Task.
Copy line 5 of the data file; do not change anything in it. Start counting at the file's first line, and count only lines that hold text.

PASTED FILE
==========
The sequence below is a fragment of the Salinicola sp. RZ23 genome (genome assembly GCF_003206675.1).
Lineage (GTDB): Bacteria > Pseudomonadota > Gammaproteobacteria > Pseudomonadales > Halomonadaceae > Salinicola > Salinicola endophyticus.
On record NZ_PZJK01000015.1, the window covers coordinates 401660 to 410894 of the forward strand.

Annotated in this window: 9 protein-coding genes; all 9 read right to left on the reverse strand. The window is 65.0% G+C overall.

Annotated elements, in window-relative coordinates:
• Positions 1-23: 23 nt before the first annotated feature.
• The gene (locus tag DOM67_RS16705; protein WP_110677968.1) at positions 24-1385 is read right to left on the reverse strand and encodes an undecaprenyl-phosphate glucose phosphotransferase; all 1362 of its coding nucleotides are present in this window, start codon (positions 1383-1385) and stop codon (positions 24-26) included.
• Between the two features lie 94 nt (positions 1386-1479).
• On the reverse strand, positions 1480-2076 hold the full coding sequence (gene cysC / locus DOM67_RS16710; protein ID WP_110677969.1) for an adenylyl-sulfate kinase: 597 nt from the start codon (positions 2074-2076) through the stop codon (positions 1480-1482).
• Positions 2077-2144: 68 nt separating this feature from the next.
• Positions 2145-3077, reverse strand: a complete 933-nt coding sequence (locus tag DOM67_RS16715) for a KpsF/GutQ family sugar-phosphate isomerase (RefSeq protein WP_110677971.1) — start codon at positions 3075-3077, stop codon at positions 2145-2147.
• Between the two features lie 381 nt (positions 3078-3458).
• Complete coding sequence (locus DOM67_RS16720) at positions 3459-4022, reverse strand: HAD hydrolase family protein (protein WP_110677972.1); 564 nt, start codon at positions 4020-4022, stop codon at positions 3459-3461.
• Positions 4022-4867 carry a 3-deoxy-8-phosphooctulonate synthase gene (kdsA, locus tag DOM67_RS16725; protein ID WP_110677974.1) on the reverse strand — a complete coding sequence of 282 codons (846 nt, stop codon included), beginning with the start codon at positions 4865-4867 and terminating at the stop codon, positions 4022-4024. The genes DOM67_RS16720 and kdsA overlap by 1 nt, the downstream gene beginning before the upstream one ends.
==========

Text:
Annotated elements, in window-relative coordinates: